ProWater, a Sustainable Environmental Technologies Corp. (SET) subsidiary, said Wednesday it has started drilling a new saltwater disposal (SWD) well in North Dakota's portion of the Bakken Shale and will test a new automated system to support shale oil drilling in the play.
Denver-based ProWater said the CL 11-2 well will be its first in the Bakken, which is being drilled near Cartwright, ND, in McKenzie County. ProWater President Keith Morlock said the new well would be within 10 miles of several oil wells, including one less than 1,000 feet away.
"We'll be providing critical services to nearby wells, relieving them of the expense of trucking produced water to far off [saltwater disposal] wells, while preserving the environment by reducing road wear, tear and emissions," Morlock said. He added that the company's new Centerline SWD system "can recover oil particles and other components from the water, enabling us to provide the treated recycled water for other oilfield water needs while greatly reducing their demand for fresh water from other sources."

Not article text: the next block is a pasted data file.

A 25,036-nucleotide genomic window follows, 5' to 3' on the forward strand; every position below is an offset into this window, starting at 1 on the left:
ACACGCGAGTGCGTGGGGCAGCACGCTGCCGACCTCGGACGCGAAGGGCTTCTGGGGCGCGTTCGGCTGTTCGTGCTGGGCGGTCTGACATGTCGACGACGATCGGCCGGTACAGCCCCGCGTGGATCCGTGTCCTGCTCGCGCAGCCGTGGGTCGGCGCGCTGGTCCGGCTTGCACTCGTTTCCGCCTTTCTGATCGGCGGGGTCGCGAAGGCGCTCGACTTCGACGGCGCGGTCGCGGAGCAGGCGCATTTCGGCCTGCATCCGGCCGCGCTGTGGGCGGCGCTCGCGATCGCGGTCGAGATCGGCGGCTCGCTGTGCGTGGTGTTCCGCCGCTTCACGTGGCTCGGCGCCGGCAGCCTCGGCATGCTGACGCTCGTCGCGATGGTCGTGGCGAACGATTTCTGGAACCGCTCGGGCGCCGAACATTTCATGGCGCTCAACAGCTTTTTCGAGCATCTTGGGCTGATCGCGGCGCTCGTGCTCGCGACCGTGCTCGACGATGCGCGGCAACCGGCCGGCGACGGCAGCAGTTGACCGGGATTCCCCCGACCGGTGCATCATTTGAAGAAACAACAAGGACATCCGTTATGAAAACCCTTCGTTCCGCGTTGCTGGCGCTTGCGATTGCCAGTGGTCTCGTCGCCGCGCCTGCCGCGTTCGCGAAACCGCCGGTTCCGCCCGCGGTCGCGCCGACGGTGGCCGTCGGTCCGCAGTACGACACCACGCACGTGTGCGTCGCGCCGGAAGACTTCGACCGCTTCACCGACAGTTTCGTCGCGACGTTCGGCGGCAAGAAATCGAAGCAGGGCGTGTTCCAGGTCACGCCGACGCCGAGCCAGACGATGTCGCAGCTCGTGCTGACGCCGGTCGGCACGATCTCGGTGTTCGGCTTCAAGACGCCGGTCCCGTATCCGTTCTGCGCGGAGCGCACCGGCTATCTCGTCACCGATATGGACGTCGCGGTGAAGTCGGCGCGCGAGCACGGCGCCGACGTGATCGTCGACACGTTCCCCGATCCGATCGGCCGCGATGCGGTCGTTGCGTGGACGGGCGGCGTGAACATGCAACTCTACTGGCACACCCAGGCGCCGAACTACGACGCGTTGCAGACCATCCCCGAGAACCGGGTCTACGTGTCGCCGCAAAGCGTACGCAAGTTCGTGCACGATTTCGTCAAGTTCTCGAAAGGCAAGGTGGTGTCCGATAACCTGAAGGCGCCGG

ProWater plans to test what would be the first Centerline system in the United States with small volumes of produced water at first, but gradually ramping up production. The company anticipates that the CL 11-2 well would be processing more than half of its capacity of 8,000-10,000 barrels a day of produced water by the end of the year.
The company said its Centerline system is modular, transportable and can be built year-round in climate-controlled facilities before being erected on-site, considered a "key factor in locales such as the Bakken Shale formation, where winter temperatures can reach minus 40 degrees Fahrenheit."
Duchesne, UT-based SET last November said General Electric had contracted with ProWater to build key components of the Centerline system (see Shale Daily, Nov. 8, 2011). At the time SET said it planned to have a total of four Centerline wells completed in the Bakken by the end of this year. SET said ProWater would complete three additional saltwater disposal wells in the Bakken by the end of 2013.